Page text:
When it came time to cast the NBA’s marquee Christmas showcase, basketball’s most storied rivalry — Lakers versus Celtics — was ready and waiting.

The league rarely needs an excuse to hype the blue-blood matchup, but splashy moves over successive summers had landed Kyrie Irving in Boston and LeBron James in Los Angeles. A new-era version of Russell/Wilt or Bird/Magic had fallen into the schedule-makers’ laps. What better way to generate holiday ratings and bicoastal buzz than to pit the estranged former Cleveland Cavaliers teammates against each other?

But when the NBA released its Christmas schedule in August, the Lakers had drawn the Golden State Warriors, with whom they share a state and yellow jerseys, but little else. While the Lakers and Celtics have long been linked by their synchronized greatness in the 1960s, 1980s and 2000s, the Lakers and Warriors have operated more like a seesaw. When one (usually the Lakers) has been up, the other (usually the Warriors) has been down.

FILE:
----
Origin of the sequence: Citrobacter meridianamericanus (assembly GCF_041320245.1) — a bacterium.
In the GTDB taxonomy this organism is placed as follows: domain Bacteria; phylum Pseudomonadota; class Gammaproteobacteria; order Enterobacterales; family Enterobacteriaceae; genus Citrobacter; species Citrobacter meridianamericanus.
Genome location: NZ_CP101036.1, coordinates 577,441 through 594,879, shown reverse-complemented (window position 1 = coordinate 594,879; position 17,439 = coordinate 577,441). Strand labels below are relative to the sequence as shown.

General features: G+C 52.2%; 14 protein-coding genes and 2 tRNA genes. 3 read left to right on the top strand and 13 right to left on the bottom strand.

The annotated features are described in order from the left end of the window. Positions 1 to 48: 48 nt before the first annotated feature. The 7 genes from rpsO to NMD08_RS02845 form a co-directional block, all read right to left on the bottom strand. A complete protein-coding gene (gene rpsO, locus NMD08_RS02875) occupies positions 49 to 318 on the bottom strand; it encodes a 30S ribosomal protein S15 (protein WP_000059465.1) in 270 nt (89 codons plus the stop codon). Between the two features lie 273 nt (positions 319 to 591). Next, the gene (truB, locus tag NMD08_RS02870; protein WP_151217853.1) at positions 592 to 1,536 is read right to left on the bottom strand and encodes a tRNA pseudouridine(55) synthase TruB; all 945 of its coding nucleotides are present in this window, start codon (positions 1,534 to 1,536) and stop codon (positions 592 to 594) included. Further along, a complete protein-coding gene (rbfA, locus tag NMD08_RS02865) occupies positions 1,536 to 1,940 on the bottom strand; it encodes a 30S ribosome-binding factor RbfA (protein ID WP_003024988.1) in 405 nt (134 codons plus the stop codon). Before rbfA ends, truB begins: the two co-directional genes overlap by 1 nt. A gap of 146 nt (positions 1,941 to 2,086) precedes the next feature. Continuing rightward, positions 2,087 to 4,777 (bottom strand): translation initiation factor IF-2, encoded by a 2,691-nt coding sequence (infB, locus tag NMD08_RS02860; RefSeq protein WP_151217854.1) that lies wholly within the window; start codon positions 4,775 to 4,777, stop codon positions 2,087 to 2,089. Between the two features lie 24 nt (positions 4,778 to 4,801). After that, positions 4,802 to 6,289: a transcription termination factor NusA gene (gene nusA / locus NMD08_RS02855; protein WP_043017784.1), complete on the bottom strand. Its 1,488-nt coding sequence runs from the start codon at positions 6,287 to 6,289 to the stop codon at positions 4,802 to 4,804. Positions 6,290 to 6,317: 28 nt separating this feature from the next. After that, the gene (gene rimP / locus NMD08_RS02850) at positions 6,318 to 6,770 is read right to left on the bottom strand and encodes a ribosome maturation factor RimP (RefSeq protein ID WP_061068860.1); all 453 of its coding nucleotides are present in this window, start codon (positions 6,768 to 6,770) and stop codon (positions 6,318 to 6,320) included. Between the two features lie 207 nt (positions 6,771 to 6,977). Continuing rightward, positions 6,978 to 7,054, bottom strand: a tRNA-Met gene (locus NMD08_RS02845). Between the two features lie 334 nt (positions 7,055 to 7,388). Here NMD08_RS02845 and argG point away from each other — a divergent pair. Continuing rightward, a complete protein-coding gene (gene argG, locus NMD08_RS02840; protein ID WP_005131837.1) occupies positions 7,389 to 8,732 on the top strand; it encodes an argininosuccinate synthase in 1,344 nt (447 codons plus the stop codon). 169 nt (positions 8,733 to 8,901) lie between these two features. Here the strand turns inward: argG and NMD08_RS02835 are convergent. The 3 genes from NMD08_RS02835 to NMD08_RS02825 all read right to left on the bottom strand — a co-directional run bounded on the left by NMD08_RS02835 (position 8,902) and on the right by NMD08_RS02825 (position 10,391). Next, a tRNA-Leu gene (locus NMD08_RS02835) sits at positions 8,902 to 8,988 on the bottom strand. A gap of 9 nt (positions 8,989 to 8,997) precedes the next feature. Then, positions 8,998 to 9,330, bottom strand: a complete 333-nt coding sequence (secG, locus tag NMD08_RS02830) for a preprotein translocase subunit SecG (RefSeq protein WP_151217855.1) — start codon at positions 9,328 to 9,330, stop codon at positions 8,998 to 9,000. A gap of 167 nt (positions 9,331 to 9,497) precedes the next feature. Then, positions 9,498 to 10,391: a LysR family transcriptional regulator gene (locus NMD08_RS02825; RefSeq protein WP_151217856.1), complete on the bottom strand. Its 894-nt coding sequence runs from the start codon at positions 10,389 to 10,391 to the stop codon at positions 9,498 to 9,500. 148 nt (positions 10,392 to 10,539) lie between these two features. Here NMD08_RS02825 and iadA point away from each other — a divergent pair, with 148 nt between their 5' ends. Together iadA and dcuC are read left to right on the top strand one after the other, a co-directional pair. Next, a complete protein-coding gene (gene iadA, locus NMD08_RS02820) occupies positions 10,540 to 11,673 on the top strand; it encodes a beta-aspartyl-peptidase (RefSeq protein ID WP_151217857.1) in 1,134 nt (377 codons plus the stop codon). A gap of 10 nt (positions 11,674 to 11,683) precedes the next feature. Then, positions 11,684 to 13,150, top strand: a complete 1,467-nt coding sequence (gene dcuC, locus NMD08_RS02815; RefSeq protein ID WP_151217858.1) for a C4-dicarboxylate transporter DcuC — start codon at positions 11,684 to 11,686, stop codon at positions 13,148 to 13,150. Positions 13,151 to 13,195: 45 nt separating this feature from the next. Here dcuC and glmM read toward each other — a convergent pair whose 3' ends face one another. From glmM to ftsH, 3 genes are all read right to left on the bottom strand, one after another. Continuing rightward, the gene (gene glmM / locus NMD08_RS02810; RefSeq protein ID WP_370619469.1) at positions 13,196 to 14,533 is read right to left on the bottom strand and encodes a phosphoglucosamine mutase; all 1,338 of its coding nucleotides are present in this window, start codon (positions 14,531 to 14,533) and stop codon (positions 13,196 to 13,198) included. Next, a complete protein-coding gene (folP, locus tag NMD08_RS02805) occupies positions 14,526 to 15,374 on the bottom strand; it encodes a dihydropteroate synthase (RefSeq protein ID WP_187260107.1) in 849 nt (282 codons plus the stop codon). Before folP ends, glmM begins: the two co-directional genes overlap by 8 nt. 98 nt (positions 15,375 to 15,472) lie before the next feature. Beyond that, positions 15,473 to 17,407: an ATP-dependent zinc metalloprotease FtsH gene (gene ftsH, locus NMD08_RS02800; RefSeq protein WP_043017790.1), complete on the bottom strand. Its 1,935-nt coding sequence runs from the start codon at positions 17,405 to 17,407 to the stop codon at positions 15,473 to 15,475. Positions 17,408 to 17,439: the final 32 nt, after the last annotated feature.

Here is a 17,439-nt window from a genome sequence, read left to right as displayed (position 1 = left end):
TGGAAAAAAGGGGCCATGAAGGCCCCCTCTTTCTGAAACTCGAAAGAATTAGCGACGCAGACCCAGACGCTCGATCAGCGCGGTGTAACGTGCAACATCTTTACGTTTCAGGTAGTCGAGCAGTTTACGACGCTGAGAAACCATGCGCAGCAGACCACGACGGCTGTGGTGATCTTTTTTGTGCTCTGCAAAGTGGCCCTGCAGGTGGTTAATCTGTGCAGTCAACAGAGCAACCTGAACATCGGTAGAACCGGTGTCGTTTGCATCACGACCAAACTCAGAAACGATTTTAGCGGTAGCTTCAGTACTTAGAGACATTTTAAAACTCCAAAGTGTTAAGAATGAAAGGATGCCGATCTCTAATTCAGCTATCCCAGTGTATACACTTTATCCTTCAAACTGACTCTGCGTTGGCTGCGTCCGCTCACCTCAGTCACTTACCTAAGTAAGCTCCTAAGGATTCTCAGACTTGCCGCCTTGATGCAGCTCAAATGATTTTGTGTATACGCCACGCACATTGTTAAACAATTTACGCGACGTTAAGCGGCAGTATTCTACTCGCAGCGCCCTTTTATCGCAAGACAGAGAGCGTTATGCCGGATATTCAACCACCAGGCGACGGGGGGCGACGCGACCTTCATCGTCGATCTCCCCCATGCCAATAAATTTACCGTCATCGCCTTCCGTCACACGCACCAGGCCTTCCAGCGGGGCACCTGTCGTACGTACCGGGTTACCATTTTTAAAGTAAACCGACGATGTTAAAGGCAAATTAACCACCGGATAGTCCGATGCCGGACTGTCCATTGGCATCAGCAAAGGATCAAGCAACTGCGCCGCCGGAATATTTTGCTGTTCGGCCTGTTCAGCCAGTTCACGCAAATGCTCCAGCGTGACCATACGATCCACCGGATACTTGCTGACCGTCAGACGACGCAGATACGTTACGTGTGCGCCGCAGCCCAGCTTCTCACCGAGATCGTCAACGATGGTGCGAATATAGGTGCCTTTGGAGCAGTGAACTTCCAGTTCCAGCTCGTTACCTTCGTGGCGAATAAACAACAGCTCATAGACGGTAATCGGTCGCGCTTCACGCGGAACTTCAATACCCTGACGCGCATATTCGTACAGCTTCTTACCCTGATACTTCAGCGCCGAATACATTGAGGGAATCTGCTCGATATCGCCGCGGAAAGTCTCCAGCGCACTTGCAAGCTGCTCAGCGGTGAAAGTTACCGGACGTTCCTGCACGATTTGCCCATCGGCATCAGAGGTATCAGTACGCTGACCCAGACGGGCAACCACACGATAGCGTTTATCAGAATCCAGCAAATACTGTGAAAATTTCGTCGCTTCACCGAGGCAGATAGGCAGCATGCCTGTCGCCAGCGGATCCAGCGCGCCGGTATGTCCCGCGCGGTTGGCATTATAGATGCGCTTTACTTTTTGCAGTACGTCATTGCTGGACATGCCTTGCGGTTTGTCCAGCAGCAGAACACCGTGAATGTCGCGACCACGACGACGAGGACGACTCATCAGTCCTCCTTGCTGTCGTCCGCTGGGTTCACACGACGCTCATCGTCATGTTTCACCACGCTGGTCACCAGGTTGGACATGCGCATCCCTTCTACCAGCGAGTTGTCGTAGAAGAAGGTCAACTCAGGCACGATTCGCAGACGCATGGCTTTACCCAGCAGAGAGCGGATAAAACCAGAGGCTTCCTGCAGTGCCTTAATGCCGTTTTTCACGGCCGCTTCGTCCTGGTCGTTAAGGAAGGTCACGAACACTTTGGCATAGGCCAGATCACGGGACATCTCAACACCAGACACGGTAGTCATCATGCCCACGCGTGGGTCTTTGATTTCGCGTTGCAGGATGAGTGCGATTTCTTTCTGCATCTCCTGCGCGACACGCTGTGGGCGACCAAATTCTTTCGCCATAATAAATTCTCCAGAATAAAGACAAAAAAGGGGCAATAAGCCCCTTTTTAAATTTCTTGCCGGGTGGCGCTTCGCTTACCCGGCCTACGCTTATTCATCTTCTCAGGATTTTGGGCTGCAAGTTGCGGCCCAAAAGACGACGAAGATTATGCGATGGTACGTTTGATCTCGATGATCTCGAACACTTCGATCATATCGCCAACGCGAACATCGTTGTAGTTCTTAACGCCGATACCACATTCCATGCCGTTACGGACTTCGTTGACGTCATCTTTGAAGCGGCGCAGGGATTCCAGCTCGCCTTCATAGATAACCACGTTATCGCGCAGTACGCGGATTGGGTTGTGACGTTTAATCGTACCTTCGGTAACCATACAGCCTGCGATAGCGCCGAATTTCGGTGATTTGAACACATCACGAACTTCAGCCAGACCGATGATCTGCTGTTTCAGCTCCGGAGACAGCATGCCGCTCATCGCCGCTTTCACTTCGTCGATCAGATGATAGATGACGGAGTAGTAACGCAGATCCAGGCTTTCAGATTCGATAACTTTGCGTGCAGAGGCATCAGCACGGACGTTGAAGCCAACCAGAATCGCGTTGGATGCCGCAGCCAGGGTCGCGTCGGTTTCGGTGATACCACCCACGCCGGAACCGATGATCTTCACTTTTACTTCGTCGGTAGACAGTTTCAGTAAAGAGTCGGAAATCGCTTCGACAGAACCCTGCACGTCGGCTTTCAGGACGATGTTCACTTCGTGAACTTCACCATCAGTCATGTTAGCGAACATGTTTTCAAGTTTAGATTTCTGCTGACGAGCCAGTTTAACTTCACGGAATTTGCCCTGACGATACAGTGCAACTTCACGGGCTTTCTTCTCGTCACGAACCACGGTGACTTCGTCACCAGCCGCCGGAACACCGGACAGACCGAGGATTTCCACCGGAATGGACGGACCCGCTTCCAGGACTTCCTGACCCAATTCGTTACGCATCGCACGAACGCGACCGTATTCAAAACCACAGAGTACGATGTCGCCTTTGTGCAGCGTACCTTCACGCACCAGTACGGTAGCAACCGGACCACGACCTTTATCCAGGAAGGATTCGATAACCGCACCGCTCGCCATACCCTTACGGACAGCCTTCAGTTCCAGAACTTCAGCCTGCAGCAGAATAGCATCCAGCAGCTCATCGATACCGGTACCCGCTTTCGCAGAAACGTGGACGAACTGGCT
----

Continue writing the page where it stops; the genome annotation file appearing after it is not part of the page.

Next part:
Both franchises migrated to California in the early 1960s, but their stories diverged almost immediately. The Lakers and Warriors have won 50 games in the same season just once, in 1972, and they have faced off in the playoffs just twice in the three-point era.

During L.A.’s “Showtime” heyday, Golden State endured six straight losing seasons. When Shaquille O’Neal and Kobe Bryant ran off a title three-peat, the Warriors won just 57 games combined from 2000 to 2002. And when Bryant paired with Pau Gasol to win titles in 2009 and 2010, Golden State was lottery-bound yet again.

Along the way, the Lakers became the NBA’s most glamorous and despised franchise, earning widespread respect for Dr. Jerry Buss’s stable ownership and inspiring envy with their magnetic big-market appeal for superstars like O’Neal. By contrast, penny-pinching Warriors ownership groups forced their die-hards to settle for cult heroes such as Tim Hardaway, Jason Richardson and Baron Davis, rather than champions.